The Intel Core i5-9400 is a decent CPU that does a pretty great job if your primary focus is only gaming since it does fall short in other departments. It is a 6 core and 6 thread processor which means most demanding games like Assassin’s Creed and others would run fine, provided you have a good GPU to back it up. It has the Intel UHD 630 GPU integrated on the CPU, so if you plan on using this CPU purely for productivity or watching movies, it does a great job.
It is a 65W TDP chip and is fairly efficient as well. The base clock is at 2.9GHz and boosts upto 4.1GHz which should help massively when it comes to gaming. The lack of hyper threading does hurt in some cases but if you need integrated graphics coupled with a high core count, this is something to choose.
Best Integrated Graphics: Ryzen 3 3200G
- Includes advanced Radeon Vega 8 graphics, no expensive graphics card required
- Can deliver smooth high definition performance in the world's most popular games
- 4 processing cores, bundled with the quiet AMD Wraith stealth cooler
- 4.0 GHz max boost, unlocked for overclocking, 6 MB cache, DDR 2933 support
- For the advanced socket AM4 platform. Base clock 3.6 GHz
Ryzen APUs have been value for money ever since their inception and the Ryzen 3 3200G is no exception. Don’t be fooled by the name of the product as it isn’t based on the Zen 2 architecture but rather the Zen+ architecture. It isn’t bad though as it is still a very capable quad core processor with four threads and it still beats out a couple of Intel Core i7 processors when it comes to benchmarks.
It comes equipped with Vega 8 graphics which does a decent job, especially in most eSports titles like League of Legends, Valorant etc. It starts out at a 3.6GHz base clock speed which makes things a lot smoother and faster. To take advantage of it, it’s recommended to use 8GB RAM in dual channel as to get the best out of this processor. It also goes up to 4GHz and with the included cooler, it ensures that thermals are kept within check. This APU is the best for those who plan on using it for light gaming and office work.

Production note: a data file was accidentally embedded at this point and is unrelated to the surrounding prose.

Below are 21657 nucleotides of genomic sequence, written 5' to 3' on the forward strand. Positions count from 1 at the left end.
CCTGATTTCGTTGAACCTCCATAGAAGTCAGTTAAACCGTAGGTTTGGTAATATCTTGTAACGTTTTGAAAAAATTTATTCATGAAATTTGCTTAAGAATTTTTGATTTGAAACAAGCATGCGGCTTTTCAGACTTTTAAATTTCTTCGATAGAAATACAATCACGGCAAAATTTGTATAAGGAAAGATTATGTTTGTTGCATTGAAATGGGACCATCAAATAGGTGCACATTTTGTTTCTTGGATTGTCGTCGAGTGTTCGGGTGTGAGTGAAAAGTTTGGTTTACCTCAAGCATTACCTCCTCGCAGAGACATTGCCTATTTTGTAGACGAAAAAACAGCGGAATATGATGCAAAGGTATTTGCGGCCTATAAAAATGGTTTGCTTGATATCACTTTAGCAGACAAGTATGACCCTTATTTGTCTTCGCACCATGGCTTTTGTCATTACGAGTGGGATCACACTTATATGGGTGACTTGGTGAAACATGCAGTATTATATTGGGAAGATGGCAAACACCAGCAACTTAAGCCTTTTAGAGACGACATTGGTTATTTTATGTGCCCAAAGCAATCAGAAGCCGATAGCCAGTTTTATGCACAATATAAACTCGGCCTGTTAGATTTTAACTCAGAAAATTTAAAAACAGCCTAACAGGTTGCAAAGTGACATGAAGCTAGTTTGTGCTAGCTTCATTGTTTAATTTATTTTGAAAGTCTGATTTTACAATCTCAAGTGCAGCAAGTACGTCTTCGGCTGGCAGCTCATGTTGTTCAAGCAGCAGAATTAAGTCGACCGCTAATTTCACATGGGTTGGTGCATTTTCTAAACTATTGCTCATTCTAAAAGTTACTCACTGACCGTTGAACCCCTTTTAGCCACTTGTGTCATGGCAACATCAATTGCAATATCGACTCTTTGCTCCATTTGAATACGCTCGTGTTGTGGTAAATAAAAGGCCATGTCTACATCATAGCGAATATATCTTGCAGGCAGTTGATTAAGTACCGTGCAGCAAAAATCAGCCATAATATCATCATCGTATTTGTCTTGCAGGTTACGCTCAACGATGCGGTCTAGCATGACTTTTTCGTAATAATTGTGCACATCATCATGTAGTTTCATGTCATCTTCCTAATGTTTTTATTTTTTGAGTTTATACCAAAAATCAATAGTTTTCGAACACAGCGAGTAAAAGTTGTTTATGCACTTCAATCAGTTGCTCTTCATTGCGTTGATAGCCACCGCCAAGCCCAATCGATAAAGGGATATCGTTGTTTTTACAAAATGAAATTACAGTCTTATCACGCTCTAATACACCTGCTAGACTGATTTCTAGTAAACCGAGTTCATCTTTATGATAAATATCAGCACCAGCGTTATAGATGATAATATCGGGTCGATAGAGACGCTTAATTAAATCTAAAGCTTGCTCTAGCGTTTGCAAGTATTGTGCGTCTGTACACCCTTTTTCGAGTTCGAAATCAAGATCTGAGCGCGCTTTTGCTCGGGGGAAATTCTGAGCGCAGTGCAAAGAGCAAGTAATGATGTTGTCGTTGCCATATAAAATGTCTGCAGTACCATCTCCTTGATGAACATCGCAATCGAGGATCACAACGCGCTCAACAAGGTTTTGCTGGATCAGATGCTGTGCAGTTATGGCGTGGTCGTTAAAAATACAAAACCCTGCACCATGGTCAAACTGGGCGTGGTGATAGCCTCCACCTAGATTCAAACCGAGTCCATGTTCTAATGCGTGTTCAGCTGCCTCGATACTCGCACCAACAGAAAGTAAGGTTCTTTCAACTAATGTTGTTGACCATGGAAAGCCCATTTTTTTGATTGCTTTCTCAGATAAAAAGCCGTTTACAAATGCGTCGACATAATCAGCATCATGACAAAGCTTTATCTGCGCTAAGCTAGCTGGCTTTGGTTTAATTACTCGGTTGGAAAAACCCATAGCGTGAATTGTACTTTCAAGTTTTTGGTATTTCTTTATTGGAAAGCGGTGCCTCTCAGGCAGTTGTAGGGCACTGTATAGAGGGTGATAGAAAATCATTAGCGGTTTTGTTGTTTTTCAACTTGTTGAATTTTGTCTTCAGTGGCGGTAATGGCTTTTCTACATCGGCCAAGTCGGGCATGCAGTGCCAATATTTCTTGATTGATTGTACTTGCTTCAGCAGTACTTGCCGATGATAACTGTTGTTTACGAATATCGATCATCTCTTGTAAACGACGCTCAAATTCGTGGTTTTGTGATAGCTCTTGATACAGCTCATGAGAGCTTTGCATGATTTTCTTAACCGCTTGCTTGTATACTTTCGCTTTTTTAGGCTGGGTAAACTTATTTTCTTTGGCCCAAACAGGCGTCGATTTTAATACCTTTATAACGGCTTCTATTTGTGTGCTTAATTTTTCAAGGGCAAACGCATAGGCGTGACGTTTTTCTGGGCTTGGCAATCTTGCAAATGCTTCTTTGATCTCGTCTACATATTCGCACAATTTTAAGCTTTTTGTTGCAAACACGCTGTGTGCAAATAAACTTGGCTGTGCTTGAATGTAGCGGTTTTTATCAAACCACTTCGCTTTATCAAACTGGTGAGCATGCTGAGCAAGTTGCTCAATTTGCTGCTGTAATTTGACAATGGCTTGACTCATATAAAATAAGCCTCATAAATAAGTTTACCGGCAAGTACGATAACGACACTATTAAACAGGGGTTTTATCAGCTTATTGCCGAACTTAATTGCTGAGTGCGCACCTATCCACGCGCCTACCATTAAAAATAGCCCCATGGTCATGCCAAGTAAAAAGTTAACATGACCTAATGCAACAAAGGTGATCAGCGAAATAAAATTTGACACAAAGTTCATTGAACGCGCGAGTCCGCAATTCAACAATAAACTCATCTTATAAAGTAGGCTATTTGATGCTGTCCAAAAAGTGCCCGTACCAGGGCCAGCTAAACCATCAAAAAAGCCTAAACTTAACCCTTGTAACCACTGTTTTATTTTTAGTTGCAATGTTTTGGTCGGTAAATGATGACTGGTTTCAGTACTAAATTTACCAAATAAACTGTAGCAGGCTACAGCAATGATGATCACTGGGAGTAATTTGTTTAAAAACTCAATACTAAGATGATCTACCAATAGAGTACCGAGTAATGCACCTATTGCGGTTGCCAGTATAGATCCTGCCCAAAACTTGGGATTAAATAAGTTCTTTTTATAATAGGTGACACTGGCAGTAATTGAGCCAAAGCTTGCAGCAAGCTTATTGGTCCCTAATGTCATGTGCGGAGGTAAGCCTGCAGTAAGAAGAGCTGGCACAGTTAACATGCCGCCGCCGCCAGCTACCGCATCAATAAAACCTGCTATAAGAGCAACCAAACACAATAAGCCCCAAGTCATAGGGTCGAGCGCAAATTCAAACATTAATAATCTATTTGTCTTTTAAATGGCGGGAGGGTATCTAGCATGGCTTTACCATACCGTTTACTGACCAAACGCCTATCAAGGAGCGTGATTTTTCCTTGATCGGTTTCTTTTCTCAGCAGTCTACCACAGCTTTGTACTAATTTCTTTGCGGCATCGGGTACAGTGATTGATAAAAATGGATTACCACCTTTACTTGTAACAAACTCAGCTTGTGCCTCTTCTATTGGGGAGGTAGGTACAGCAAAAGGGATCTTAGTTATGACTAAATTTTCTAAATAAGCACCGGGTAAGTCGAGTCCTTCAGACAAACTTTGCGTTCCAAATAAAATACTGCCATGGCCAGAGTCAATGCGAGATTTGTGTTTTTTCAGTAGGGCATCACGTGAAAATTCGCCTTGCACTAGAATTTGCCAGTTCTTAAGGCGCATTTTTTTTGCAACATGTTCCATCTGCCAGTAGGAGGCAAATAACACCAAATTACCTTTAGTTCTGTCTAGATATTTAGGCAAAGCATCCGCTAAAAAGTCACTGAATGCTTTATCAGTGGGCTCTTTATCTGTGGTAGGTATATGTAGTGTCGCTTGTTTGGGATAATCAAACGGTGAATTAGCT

Honorable Mention: Intel Core i3-10100
- 4 Cores / 8 Threads
- Socket Type LGA 1200
- Up to 4.3 GHz
- Compatible with Intel 400 series chipset based motherboards
- Intel Optane Memory Support
The Intel Core i3-10100 is the successor to last gen’s Core i3-9100 and it does come with a couple of worthwhile upgrades. It supports hyper threading (which would certainly make a difference when it comes to games and streaming) and it is a 4 core and 8 thread processor. It performs very similarly to the i7-7700 which is saying something, especially since the i7-7700 used to be Intel’s high end offering. It starts at a 3.6GHz boost clock and goes upto 4.2GHz while also having Intel UHD 630 on it.
People who want to use it for daily tasks such as emails, web browsing etc. would have a great time with this CPU as this one crushes all of those simple tasks. Most games take advantage of this processor and it is a great processor for a beginner build.
What to Look for in a CPU
Before purchasing a CPU, you should always keep in mind about a couple of things to make sure you get the right CPU that suits your needs.
Most modern CPUs don’t come with their own graphics which basically means you need a dedicated graphics card for video output (which you’ll struggle to get for under $150). Certain Intel processors come with integrated graphics which should help you get started but most mainstream Ryzen CPUs come without integrated graphics. It is recommended that you check out the specs of the CPU before purchasing one.
In some cases, a higher core clock would make a huge difference compared to core count. Some processors might be similar in core count and threads but what makes the real difference is whether they have higher base clocks compared to their counterparts. The same goes for certain processors where a quad core CPU with a higher clock frequency would do much better than a hexa core CPU with a bad frequency.
Paying attention to the thermal design if a CPU does play an important role and most people tend to skip this criteria. Games tend to draw a lot of power from the CPU which basically requires a higher wattage without overheating. Make sure that your cooling system would properly support the CPUs thermal needs.
Last Updated on April 12, 2021 by Thomas Bush